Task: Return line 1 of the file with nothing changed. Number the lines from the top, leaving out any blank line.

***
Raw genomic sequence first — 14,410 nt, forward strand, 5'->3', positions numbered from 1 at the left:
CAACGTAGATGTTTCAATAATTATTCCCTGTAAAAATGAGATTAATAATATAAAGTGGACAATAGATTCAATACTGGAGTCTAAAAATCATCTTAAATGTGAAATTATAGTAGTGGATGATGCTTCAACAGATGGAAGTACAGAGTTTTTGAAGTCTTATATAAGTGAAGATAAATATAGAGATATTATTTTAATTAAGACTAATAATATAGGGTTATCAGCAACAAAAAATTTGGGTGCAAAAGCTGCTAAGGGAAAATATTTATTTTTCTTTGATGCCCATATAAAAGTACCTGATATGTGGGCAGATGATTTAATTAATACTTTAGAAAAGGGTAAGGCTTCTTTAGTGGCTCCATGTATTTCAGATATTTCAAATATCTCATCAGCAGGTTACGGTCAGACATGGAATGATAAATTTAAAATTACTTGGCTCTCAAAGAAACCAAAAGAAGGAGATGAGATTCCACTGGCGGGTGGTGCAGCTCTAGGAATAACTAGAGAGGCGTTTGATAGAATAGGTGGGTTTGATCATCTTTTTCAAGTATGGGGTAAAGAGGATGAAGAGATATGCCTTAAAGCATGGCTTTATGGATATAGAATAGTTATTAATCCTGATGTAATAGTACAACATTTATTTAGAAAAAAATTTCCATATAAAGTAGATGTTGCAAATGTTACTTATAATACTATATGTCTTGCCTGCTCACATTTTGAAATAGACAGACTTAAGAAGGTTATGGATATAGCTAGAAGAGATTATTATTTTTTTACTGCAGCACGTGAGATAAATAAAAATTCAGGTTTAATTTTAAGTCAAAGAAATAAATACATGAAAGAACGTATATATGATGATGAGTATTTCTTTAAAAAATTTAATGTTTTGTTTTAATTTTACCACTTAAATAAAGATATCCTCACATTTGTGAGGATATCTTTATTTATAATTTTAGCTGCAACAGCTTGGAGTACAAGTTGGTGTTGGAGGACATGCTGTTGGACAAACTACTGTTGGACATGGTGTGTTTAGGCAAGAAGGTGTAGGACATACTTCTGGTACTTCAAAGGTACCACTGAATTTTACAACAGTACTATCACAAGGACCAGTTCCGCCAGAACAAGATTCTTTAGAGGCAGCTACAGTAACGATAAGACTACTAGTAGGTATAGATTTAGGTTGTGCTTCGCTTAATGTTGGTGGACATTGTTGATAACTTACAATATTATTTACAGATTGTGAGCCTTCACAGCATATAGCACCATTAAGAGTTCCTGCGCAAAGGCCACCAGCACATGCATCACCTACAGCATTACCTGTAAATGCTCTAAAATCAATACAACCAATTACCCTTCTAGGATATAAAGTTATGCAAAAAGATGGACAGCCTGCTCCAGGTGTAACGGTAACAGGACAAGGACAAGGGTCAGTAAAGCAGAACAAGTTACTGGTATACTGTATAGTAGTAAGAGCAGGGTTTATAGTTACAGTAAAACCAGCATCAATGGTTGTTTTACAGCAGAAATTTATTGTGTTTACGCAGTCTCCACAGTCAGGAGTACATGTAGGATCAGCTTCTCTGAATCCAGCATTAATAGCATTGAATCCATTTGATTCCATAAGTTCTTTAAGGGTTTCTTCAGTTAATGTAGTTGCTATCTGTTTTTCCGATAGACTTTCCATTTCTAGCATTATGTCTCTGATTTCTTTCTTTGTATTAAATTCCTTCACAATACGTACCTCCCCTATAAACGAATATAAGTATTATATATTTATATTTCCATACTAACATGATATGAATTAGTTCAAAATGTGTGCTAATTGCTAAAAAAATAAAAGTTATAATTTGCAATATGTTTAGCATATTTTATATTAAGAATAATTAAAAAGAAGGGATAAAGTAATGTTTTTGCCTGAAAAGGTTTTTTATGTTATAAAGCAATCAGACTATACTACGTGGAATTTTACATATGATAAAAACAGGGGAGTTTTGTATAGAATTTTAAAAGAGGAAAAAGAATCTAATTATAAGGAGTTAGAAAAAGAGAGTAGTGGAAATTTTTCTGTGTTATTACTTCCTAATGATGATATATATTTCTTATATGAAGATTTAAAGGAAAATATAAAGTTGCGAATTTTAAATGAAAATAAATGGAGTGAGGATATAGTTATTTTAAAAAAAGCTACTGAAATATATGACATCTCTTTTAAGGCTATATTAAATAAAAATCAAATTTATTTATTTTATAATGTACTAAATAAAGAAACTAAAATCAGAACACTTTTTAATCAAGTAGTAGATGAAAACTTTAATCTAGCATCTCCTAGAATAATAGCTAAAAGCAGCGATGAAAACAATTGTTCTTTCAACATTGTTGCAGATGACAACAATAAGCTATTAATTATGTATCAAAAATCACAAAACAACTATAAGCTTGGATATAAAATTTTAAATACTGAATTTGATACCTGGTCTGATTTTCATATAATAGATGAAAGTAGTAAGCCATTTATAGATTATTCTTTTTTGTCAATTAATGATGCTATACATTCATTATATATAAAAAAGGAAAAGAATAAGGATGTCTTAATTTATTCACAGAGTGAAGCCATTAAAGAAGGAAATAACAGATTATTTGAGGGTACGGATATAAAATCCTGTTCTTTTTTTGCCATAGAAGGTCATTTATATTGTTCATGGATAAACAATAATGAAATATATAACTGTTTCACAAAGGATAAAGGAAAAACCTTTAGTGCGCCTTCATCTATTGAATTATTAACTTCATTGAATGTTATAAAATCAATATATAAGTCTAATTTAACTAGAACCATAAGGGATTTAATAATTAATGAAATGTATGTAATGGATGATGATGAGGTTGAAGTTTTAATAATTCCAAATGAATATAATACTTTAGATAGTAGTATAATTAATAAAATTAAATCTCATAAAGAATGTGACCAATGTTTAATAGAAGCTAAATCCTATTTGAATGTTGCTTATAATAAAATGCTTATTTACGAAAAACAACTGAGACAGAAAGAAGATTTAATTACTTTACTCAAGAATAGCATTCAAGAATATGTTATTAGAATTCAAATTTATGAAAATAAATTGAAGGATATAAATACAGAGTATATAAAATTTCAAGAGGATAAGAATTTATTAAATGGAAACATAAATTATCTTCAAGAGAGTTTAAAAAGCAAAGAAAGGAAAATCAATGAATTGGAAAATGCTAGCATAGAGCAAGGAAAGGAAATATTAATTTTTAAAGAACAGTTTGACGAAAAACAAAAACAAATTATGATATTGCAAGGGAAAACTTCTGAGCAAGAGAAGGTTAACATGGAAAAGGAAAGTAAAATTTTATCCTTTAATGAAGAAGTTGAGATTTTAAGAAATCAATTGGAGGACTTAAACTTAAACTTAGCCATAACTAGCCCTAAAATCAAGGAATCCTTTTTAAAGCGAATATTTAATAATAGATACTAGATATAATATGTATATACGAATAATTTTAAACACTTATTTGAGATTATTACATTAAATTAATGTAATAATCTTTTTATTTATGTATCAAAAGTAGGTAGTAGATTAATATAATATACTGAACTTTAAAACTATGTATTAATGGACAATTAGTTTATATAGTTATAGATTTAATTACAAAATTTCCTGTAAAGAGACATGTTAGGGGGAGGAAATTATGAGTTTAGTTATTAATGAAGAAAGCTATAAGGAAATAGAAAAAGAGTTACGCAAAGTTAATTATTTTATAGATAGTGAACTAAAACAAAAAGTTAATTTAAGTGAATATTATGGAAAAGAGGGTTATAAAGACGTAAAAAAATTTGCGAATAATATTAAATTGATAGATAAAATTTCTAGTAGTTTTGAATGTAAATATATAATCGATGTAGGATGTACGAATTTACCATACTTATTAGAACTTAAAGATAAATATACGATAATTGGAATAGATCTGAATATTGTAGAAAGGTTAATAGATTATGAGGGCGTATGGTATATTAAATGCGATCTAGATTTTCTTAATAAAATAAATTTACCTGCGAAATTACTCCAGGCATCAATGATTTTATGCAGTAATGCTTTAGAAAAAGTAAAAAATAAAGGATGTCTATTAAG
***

Raw genomic sequence first — 14,410 nt, forward strand, 5'->3', positions numbered from 1 at the left: